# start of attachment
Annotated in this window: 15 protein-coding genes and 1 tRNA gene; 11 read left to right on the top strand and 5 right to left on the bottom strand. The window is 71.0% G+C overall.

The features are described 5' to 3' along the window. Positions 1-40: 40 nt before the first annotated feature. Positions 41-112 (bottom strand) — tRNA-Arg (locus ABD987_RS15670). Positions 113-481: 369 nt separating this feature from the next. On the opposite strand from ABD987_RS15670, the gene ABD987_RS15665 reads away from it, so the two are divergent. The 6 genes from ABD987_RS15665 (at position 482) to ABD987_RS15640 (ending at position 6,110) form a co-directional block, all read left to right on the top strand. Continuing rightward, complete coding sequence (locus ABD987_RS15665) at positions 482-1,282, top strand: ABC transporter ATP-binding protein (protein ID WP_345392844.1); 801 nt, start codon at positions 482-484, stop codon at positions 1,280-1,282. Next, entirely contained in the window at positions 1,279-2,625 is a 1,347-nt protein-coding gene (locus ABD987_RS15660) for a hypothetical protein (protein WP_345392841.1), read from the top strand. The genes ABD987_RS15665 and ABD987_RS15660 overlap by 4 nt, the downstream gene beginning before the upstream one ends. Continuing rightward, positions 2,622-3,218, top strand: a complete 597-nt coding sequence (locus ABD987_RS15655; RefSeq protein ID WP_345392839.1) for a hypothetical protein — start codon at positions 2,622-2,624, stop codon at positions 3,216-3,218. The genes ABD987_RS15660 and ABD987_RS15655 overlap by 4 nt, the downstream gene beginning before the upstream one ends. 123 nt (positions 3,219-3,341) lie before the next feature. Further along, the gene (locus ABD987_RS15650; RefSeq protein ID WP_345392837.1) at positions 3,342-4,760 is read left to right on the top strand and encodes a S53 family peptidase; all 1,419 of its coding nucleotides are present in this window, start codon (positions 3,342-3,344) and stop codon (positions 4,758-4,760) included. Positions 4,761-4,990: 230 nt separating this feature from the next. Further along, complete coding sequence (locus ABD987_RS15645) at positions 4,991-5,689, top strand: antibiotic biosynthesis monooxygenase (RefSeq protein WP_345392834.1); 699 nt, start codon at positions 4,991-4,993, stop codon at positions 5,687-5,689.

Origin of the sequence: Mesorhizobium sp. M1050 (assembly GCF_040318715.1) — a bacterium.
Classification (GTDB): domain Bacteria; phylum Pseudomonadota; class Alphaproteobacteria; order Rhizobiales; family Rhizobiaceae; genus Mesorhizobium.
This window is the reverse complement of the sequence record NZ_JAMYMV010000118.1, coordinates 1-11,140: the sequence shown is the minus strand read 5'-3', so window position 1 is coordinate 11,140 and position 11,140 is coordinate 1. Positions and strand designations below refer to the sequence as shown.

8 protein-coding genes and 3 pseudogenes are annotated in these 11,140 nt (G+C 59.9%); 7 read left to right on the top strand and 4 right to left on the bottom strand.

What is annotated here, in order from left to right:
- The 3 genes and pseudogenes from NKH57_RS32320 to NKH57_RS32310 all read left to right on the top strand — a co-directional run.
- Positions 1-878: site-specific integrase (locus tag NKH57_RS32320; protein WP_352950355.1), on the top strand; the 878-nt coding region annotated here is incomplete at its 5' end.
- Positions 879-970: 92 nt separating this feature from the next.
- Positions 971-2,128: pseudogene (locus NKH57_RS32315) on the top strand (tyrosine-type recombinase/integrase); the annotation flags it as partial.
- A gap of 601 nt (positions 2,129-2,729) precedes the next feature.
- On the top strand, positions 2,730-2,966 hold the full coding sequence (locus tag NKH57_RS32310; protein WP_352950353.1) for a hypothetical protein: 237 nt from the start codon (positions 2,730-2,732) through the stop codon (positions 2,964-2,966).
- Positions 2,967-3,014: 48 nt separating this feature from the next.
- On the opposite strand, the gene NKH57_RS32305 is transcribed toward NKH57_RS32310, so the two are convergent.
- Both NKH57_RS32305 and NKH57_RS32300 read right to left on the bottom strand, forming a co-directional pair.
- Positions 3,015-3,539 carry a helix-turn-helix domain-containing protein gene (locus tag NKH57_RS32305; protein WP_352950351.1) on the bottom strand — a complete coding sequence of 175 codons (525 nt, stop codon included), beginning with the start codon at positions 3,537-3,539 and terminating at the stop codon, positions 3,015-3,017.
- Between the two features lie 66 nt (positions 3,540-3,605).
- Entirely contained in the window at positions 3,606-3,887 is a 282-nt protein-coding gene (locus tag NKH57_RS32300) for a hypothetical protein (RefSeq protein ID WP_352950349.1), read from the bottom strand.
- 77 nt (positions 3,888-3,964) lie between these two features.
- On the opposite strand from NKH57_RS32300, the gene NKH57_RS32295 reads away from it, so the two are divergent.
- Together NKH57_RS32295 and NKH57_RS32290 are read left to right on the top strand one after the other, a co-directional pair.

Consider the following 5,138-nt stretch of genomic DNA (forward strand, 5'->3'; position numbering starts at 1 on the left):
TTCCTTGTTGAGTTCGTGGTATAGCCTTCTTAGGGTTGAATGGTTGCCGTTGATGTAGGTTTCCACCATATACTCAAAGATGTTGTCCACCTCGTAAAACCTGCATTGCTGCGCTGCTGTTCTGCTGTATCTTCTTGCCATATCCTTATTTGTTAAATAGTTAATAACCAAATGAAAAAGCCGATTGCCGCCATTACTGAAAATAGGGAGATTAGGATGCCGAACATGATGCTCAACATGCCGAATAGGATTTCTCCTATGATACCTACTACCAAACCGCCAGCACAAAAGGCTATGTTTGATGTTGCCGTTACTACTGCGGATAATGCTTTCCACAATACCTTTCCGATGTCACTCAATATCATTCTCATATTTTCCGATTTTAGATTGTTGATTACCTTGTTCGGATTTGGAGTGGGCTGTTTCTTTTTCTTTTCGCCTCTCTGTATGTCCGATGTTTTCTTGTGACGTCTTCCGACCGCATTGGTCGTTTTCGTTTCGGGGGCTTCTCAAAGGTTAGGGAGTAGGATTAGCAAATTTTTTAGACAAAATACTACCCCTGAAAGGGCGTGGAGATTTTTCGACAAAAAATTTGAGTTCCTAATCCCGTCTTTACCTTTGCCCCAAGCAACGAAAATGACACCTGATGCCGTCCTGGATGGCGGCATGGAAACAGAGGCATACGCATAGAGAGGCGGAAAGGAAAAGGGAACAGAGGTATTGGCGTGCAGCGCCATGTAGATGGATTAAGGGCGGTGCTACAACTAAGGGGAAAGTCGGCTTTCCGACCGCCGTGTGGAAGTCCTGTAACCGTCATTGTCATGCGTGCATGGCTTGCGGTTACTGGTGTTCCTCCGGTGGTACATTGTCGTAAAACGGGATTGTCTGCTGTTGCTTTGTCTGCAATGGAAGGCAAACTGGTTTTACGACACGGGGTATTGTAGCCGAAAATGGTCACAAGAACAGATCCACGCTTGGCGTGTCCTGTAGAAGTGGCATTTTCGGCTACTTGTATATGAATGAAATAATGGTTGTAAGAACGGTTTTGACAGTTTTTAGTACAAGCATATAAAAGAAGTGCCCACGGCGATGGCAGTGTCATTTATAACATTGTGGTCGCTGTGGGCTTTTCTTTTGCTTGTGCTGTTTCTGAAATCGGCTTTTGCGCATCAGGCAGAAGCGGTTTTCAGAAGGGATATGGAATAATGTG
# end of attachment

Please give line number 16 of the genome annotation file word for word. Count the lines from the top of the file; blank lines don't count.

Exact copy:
- Both NKH57_RS32305 and NKH57_RS32300 read right to left on the bottom strand, forming a co-directional pair.